THE future is coming. Electric and hybrid cars are gently rolling out across the country, cutting emissions and silently filling our streets.
At the end of last week electric car charging points were unveiled in Milton Keynes and are the first of 50 charging points, 150 in total over the next three years, to be located in the city.
But to potentially gain the ire of green activists across the city I can’t see their appeal, at least not yet.
On the surface they are a wonderful idea, helping to cut carbon emissions and reducing the problems that we face regarding the rapidly depleting ozone layer. They are quiet, they drive well and they’re good for the environment. You’ll be wondering where I can find fault.
But with like most things everything has its negative points, and electric cars are no exception. Around 43 per cent of people across the country said they drive too far in a week to even consider an electric car with around 41 per cent saying that the charge time was too long and that it should take around two hours.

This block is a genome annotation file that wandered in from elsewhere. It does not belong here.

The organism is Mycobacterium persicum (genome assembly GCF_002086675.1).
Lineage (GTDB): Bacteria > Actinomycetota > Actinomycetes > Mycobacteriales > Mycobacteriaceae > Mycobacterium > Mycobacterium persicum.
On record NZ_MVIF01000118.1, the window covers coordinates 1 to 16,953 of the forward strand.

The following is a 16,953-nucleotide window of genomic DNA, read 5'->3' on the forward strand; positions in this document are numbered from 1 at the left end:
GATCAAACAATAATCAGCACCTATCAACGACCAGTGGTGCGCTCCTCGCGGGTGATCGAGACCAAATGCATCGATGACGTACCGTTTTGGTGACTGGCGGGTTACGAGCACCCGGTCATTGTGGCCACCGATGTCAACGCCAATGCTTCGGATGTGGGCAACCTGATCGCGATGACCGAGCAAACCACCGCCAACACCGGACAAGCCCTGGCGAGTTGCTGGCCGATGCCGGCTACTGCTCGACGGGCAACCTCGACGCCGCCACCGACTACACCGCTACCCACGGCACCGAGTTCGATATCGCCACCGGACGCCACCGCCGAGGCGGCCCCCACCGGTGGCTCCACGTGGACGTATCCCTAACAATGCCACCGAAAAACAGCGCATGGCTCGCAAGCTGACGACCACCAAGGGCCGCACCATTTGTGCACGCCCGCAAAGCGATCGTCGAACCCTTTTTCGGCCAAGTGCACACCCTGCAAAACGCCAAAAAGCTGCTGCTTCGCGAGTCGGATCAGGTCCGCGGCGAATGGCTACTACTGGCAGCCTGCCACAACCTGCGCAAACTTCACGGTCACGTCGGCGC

Currently, the charging time for a standard vehicle can be around eight hours and in January a BBC journalist, Brian Milligan, highlighted some of the problems with electric cars as he attempted to drive from London to Edinburgh.
A trip that took him four days and 46 hours worth of charging. All for a trip that could be done in a fraction of that in a regular one.
The streets of Milton Keynes seem perfect for the launch of an electric car and I can see why it was chosen to aid the launch of the concept.
If you are travelling across the city, carrying out short, sharp trips then an electric car may make more sense.
Yo can travel the city by day and charge your car by night, but would that not mean having a charging point or electrical plug-in station close to your home?
I’m sure all good ideas at some point were heralded as potential failures in their infancy but this one I can see struggling for a little while yet. For now hybrid cars may be the way to go as they combine the electric engine with the fuel version.
In the future I am all for electric cars. I have driven one in the city and they are easy to handle, quiet and good for the environment.
I welcome the idea of hybrids and 100 per cent electric cars but there has to be an easier way of getting from A to B without an eight hour gap. Maybe A could consider moving closer to B for the sake of the environment?
But at the moment I’ll stick to a bike or a brisk walk if I want to reduce my carbon footprint. At least I’ll get to Edinburgh quicker.